Plant Profile: Allium sphaerocephalon

photo: Allium Sphaerocephalon
June 2, 2002 Austin Texas zone 8

photo: Allium Sphaerocephalon
June 5, 2002 Austin Texas zone 8

photo: Allium Sphaerocephalon
June 5, 2002 Austin Texas zone 8

photo: Allium Sphaerocephalon
June 11, 2002. As the drumsticks fully open they develop the shape that gave them their name.

June 5th, 2002
Allium sphaerocephalon

The drumstick onions take forever to unfurl. I’m always disappointed in the beginning and then end up being won over by their odd charms.

From the catalog description: Deep pink-reddish flowers. Height 32 inches. Late spring flowering. Plant 6 inches deep and 3 inches apart.

Zanthan Gardens History

Planted the ornamental drumstick onions that I purchased from Dutch Gardens.

Sprouted. (About 1 week).

Rapidly attained a height of 10 to 12 inches with dark, straight, narrow leaves. They have a much neater habit than the A. neapolitanum and for that reason, I prefer them in the meadow. However, they weren’t supposed to bloom until late summer or fall. I was hoping they would replace the larkspur, But they are up before the larkspur and I might have to pull any larkspur I planted there so that it doesn’t compete and overshadow them.

First flowers. On stems 30 to 36 inches tall. They tease for a long time in bud, then lose a papery case around the flowers and turn a lovely reddish-purple from the top down. They are very strange-looking and I like them.

This year the first flowers began well after all the spring annuals had faded. Supplemental watering has lengthened the bloom period and resulted in larger flower heads.

Dig up one clump that was weedy and divide and replant it. The leaves are about 8 inches long and the roots are well-established, but they didn’t seem to mind the transplanting very much.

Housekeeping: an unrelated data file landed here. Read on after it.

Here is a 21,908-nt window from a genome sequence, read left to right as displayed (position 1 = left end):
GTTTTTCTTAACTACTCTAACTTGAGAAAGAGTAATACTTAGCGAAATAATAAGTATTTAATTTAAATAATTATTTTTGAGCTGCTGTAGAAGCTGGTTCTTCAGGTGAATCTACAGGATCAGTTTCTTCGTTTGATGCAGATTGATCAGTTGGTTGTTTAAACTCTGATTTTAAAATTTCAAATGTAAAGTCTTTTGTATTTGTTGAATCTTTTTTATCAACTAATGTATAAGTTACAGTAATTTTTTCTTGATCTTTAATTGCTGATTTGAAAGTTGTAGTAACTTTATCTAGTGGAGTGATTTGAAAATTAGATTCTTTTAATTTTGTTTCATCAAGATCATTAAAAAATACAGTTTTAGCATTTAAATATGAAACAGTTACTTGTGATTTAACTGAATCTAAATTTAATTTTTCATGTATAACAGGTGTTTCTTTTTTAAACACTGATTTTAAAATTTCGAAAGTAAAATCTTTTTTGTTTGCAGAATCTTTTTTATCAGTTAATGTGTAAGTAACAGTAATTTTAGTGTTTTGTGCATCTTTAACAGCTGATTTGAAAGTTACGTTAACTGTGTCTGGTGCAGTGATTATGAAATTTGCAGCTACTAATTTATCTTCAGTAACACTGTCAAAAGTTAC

A Garden from a Hundred Packets of Seed
James Fenton
Farrar, Straus and Giroux. New York. 2001

June 4th, 2002
A Garden From A Hundred Packets of Seed

Just as I’m beginning to take garden planning more seriously, just as I’m installing more hardscaping and thinking about garden bones, just as I go in search of a shrubbery, I pick up this little book which says, more or less, “Forget design. It’s about the flowers.”

This book is not so much about gardening as it is about the game of lists. If your garden was a blank slate, if you could plant anything you wanted to grow (but only if you grew it from seed), what would you plant?

I’m not sure I can even come up with a 100 plants to grow from seed at this point in my gardening career. I’m not very good at raising things from seed. But, I’ll have a go at making a list of my own. Why don’t you add a comment and tell me what you would grow.
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The problem with borrowed views is that you have no control over them.

June 3rd, 2002
Borrowed Views

Any gardener with a small garden learns to borrow visual elements in the landscape beyond the garden’s borders. When I look up from my desk, the path through the meadow leads my eye to the trunk of a huge live oak tree in the yard behind mine, and to the screen of mixed green shrubbery beyond. In front of the chainlink fence, I’ve planted a mix of flowering shrubs that disguises the boundaray rather than a hedge that would call attention to it. This creates an illusion that the back yard is twice as deep as it is. The neighbor has a old stucco outbuilding that complements the scene.
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Four days after we received an inch of rain, the rainlilies open.

June 1st, 2002

Photo Gallery Rainlilies